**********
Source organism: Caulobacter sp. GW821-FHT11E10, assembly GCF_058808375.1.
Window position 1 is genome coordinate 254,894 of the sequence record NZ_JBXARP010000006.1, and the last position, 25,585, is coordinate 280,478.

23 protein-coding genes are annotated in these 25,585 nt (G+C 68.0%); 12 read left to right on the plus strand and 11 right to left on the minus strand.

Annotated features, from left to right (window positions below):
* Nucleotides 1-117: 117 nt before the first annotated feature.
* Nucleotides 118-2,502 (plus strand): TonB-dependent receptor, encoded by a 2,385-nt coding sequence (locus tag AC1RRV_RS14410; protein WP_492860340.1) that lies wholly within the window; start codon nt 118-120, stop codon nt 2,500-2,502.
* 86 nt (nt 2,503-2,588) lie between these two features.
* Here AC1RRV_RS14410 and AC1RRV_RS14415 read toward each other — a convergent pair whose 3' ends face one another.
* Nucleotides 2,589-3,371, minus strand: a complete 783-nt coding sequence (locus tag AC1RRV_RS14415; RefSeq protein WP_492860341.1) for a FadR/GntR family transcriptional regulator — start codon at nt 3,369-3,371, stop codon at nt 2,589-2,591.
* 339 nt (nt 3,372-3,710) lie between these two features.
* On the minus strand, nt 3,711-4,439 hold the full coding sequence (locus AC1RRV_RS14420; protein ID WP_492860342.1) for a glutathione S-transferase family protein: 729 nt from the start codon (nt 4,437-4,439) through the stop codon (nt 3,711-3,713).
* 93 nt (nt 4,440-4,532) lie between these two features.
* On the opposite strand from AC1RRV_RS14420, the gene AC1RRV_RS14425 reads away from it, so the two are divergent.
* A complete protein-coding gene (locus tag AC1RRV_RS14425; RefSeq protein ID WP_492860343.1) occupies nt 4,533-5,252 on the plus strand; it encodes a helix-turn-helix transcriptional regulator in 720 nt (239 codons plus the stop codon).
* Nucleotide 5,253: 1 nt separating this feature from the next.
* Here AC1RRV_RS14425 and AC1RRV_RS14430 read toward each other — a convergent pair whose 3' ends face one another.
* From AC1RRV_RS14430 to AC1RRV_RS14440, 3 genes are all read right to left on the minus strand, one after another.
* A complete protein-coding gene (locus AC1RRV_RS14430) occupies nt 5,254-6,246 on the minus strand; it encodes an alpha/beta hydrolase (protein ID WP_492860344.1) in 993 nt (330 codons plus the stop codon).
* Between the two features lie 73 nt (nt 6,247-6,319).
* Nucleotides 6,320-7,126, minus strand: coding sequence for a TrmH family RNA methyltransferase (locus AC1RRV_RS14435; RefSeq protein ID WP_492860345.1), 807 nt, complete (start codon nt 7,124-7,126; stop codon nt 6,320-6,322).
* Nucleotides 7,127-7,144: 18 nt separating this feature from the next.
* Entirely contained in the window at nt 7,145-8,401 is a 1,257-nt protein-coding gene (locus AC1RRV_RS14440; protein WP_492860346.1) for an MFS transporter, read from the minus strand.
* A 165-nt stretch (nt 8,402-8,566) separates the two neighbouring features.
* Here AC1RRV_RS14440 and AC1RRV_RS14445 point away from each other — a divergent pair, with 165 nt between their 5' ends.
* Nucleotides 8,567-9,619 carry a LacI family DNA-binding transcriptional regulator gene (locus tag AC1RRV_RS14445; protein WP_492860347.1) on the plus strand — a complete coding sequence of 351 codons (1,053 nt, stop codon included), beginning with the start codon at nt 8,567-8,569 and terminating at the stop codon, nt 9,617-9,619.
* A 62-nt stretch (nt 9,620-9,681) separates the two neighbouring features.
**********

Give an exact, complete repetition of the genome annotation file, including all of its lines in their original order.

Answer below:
Source organism: Caulobacter sp. GW821-FHT11E10, assembly GCF_058808375.1.
Window position 1 is genome coordinate 254,894 of the sequence record NZ_JBXARP010000006.1, and the last position, 25,585, is coordinate 280,478.

23 protein-coding genes are annotated in these 25,585 nt (G+C 68.0%); 12 read left to right on the plus strand and 11 right to left on the minus strand.

Annotated features, from left to right (window positions below):
* Nucleotides 1-117: 117 nt before the first annotated feature.
* Nucleotides 118-2,502 (plus strand): TonB-dependent receptor, encoded by a 2,385-nt coding sequence (locus tag AC1RRV_RS14410; protein WP_492860340.1) that lies wholly within the window; start codon nt 118-120, stop codon nt 2,500-2,502.
* 86 nt (nt 2,503-2,588) lie between these two features.
* Here AC1RRV_RS14410 and AC1RRV_RS14415 read toward each other — a convergent pair whose 3' ends face one another.
* Nucleotides 2,589-3,371, minus strand: a complete 783-nt coding sequence (locus tag AC1RRV_RS14415; RefSeq protein WP_492860341.1) for a FadR/GntR family transcriptional regulator — start codon at nt 3,369-3,371, stop codon at nt 2,589-2,591.
* 339 nt (nt 3,372-3,710) lie between these two features.
* On the minus strand, nt 3,711-4,439 hold the full coding sequence (locus AC1RRV_RS14420; protein ID WP_492860342.1) for a glutathione S-transferase family protein: 729 nt from the start codon (nt 4,437-4,439) through the stop codon (nt 3,711-3,713).
* 93 nt (nt 4,440-4,532) lie between these two features.
* On the opposite strand from AC1RRV_RS14420, the gene AC1RRV_RS14425 reads away from it, so the two are divergent.
* A complete protein-coding gene (locus tag AC1RRV_RS14425; RefSeq protein ID WP_492860343.1) occupies nt 4,533-5,252 on the plus strand; it encodes a helix-turn-helix transcriptional regulator in 720 nt (239 codons plus the stop codon).
* Nucleotide 5,253: 1 nt separating this feature from the next.
* Here AC1RRV_RS14425 and AC1RRV_RS14430 read toward each other — a convergent pair whose 3' ends face one another.
* From AC1RRV_RS14430 to AC1RRV_RS14440, 3 genes are all read right to left on the minus strand, one after another.
* A complete protein-coding gene (locus AC1RRV_RS14430) occupies nt 5,254-6,246 on the minus strand; it encodes an alpha/beta hydrolase (protein ID WP_492860344.1) in 993 nt (330 codons plus the stop codon).
* Between the two features lie 73 nt (nt 6,247-6,319).
* Nucleotides 6,320-7,126, minus strand: coding sequence for a TrmH family RNA methyltransferase (locus AC1RRV_RS14435; RefSeq protein ID WP_492860345.1), 807 nt, complete (start codon nt 7,124-7,126; stop codon nt 6,320-6,322).
* Nucleotides 7,127-7,144: 18 nt separating this feature from the next.
* Entirely contained in the window at nt 7,145-8,401 is a 1,257-nt protein-coding gene (locus AC1RRV_RS14440; protein WP_492860346.1) for an MFS transporter, read from the minus strand.
* A 165-nt stretch (nt 8,402-8,566) separates the two neighbouring features.
* Here AC1RRV_RS14440 and AC1RRV_RS14445 point away from each other — a divergent pair, with 165 nt between their 5' ends.
* Nucleotides 8,567-9,619 carry a LacI family DNA-binding transcriptional regulator gene (locus tag AC1RRV_RS14445; protein WP_492860347.1) on the plus strand — a complete coding sequence of 351 codons (1,053 nt, stop codon included), beginning with the start codon at nt 8,567-8,569 and terminating at the stop codon, nt 9,617-9,619.
* A 62-nt stretch (nt 9,620-9,681) separates the two neighbouring features.